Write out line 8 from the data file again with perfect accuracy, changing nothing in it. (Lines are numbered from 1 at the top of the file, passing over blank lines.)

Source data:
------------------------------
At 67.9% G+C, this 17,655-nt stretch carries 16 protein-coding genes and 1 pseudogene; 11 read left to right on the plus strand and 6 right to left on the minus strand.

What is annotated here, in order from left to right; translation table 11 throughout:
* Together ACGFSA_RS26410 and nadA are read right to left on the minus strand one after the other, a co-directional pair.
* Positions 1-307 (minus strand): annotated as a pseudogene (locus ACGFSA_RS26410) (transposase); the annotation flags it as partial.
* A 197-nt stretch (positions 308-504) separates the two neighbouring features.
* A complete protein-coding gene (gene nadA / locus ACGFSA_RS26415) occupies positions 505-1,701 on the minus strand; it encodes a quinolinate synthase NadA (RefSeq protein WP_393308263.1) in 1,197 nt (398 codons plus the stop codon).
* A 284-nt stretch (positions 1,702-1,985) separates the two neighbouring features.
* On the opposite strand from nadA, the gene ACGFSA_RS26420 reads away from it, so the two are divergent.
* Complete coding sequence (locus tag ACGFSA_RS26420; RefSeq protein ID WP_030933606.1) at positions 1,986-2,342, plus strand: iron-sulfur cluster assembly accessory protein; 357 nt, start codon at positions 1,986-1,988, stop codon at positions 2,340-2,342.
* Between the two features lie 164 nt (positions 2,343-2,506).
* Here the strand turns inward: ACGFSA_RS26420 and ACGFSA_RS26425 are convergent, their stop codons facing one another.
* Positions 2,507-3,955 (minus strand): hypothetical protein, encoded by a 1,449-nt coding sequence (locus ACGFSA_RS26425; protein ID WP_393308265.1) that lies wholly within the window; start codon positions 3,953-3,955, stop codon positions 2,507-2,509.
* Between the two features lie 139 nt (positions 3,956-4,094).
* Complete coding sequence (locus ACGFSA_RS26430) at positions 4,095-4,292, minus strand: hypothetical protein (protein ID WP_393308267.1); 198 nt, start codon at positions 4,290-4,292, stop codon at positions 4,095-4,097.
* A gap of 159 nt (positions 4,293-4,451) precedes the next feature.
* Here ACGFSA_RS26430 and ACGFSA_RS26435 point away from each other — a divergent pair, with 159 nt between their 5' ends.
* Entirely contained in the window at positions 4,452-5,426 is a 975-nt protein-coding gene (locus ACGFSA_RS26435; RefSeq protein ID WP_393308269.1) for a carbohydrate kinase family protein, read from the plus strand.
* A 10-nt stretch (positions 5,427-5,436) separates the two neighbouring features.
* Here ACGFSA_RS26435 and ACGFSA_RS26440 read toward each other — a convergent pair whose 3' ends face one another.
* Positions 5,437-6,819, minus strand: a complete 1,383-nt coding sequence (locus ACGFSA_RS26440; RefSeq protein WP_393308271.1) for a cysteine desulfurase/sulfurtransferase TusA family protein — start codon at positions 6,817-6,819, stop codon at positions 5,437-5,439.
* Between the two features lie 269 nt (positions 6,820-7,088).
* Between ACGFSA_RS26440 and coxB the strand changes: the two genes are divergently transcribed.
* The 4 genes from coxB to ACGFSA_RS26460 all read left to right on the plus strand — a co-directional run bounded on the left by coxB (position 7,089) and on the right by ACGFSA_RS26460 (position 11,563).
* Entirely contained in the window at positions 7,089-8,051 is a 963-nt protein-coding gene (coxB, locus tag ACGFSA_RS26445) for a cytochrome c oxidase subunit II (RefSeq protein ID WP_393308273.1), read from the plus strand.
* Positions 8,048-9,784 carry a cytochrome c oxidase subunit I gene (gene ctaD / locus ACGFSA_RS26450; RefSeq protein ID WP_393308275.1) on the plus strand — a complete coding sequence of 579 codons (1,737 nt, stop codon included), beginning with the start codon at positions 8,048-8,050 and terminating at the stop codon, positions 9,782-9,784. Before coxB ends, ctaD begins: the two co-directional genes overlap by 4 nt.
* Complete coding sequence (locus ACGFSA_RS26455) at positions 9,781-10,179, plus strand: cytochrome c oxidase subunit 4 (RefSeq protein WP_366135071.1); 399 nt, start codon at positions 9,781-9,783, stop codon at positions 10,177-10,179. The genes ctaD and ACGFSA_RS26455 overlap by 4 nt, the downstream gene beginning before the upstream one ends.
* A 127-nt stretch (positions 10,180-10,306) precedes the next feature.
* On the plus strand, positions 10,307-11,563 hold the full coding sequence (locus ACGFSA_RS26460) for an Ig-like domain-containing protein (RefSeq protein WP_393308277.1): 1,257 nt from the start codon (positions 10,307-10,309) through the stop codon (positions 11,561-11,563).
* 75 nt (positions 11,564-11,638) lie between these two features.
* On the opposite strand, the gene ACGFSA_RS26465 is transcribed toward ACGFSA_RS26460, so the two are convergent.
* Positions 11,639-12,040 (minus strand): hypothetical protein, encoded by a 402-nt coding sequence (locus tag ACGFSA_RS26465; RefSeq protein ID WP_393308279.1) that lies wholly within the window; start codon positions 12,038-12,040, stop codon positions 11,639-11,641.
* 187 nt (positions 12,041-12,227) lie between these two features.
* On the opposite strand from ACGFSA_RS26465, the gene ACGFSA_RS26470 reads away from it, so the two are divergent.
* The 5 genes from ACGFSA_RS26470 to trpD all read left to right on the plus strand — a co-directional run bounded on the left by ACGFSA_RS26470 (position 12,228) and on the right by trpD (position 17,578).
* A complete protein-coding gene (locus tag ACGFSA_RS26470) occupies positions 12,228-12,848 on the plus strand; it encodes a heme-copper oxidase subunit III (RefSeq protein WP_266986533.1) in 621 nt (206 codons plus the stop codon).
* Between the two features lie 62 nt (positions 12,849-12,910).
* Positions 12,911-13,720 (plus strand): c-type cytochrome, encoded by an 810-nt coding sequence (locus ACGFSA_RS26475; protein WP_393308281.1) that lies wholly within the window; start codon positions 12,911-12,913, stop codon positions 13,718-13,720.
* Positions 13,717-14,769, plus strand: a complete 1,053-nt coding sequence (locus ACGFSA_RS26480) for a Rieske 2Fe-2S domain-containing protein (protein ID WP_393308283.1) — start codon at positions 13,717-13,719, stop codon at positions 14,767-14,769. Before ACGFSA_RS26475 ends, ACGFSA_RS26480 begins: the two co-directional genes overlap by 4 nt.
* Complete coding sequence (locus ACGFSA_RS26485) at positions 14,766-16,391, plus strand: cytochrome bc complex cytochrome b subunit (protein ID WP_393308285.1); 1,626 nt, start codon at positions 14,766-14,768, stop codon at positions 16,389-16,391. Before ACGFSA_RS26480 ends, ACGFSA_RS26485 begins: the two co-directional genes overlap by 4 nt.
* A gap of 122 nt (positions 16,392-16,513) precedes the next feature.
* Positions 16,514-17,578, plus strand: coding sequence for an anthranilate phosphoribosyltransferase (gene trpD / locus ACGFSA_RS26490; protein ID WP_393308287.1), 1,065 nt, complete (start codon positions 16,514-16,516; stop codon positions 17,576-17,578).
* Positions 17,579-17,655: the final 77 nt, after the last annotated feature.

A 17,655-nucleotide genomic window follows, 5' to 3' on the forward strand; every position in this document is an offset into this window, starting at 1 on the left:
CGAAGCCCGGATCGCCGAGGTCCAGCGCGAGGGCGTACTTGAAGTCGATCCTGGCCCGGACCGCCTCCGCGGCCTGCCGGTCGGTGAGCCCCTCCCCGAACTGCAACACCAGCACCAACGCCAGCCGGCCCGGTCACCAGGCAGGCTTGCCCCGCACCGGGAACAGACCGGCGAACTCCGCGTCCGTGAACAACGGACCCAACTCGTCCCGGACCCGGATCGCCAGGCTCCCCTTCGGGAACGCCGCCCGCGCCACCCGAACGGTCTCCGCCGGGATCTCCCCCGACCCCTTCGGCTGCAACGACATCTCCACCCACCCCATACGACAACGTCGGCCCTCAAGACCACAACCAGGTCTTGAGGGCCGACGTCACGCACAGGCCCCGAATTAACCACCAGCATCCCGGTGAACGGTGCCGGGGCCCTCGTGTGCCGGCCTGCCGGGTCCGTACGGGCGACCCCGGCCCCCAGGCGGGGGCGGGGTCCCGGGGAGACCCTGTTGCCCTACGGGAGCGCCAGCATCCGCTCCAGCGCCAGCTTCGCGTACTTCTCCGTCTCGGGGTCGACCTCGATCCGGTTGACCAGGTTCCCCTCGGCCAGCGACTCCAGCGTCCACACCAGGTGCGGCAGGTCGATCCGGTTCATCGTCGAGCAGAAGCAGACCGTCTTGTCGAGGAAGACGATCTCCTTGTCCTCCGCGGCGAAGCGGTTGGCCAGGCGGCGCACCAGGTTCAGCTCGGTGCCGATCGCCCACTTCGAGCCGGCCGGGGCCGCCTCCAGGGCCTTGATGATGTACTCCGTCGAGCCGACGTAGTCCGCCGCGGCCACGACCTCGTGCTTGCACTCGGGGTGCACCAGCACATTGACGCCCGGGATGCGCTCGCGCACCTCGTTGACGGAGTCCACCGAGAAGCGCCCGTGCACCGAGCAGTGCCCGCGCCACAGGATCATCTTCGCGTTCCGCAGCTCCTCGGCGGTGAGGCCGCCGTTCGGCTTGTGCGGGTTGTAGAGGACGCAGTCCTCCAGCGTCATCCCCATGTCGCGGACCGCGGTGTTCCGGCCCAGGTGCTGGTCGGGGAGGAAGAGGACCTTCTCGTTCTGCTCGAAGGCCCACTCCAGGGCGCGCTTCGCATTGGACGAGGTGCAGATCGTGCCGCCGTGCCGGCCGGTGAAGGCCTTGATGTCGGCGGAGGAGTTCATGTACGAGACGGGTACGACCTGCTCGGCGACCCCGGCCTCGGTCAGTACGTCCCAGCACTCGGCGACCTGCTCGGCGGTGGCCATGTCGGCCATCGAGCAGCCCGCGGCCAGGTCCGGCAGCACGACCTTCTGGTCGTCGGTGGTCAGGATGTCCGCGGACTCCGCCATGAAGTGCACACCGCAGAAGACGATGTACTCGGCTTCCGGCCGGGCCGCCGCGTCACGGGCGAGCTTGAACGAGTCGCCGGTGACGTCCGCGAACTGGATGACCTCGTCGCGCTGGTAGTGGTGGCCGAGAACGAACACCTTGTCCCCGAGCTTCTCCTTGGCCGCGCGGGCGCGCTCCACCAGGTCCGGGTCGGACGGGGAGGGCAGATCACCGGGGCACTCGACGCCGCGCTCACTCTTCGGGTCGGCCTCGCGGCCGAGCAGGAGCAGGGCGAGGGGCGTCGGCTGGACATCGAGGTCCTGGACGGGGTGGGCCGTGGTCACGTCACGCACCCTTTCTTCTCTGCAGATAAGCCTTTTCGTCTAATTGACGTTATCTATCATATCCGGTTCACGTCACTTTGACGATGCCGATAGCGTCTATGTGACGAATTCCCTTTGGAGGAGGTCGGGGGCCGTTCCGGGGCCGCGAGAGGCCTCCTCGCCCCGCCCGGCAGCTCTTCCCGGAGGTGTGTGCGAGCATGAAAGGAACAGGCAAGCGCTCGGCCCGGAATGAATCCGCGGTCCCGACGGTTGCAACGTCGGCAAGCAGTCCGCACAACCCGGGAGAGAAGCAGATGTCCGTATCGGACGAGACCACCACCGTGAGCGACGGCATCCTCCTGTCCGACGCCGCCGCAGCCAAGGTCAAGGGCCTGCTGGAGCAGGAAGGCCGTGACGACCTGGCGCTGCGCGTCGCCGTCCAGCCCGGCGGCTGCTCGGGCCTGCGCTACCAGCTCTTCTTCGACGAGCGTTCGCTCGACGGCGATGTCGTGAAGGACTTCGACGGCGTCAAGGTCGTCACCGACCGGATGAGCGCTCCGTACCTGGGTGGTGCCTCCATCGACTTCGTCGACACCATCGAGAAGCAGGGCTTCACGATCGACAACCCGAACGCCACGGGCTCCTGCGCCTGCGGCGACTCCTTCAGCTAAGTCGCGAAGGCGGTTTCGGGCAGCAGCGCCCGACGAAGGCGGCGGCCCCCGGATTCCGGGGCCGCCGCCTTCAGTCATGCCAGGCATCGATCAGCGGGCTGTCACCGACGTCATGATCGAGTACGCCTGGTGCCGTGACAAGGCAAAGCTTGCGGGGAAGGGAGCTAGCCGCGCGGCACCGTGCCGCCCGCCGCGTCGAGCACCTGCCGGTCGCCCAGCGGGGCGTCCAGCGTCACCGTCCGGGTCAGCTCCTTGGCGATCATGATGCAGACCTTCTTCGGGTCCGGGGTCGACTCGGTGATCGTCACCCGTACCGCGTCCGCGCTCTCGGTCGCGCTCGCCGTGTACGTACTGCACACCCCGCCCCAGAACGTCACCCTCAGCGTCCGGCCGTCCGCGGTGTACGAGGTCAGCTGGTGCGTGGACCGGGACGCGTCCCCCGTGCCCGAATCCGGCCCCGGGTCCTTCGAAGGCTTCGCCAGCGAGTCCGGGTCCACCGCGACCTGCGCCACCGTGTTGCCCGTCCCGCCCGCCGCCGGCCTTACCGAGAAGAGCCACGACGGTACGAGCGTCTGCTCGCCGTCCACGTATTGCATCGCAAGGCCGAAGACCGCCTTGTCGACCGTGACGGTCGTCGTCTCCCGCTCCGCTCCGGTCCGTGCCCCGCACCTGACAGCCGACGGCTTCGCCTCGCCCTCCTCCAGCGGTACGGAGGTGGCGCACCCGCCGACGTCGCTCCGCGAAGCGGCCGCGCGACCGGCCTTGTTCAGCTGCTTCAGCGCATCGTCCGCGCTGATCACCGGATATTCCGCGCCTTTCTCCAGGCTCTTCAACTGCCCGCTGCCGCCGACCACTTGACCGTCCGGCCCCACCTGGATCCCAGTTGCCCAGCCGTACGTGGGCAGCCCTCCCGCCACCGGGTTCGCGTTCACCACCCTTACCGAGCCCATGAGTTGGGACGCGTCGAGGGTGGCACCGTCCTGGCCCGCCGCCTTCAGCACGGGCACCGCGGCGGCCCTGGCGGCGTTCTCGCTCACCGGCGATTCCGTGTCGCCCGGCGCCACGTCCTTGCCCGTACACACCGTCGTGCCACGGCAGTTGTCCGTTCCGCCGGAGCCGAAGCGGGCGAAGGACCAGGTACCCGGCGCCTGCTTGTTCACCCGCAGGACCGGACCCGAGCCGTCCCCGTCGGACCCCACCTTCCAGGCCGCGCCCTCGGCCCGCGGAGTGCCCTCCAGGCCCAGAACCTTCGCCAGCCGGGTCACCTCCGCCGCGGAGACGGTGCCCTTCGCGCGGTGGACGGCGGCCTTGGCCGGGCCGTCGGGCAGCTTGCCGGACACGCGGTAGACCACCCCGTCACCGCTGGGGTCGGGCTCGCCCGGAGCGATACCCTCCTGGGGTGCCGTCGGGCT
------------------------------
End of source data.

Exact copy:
* On the opposite strand from nadA, the gene ACGFSA_RS26420 reads away from it, so the two are divergent.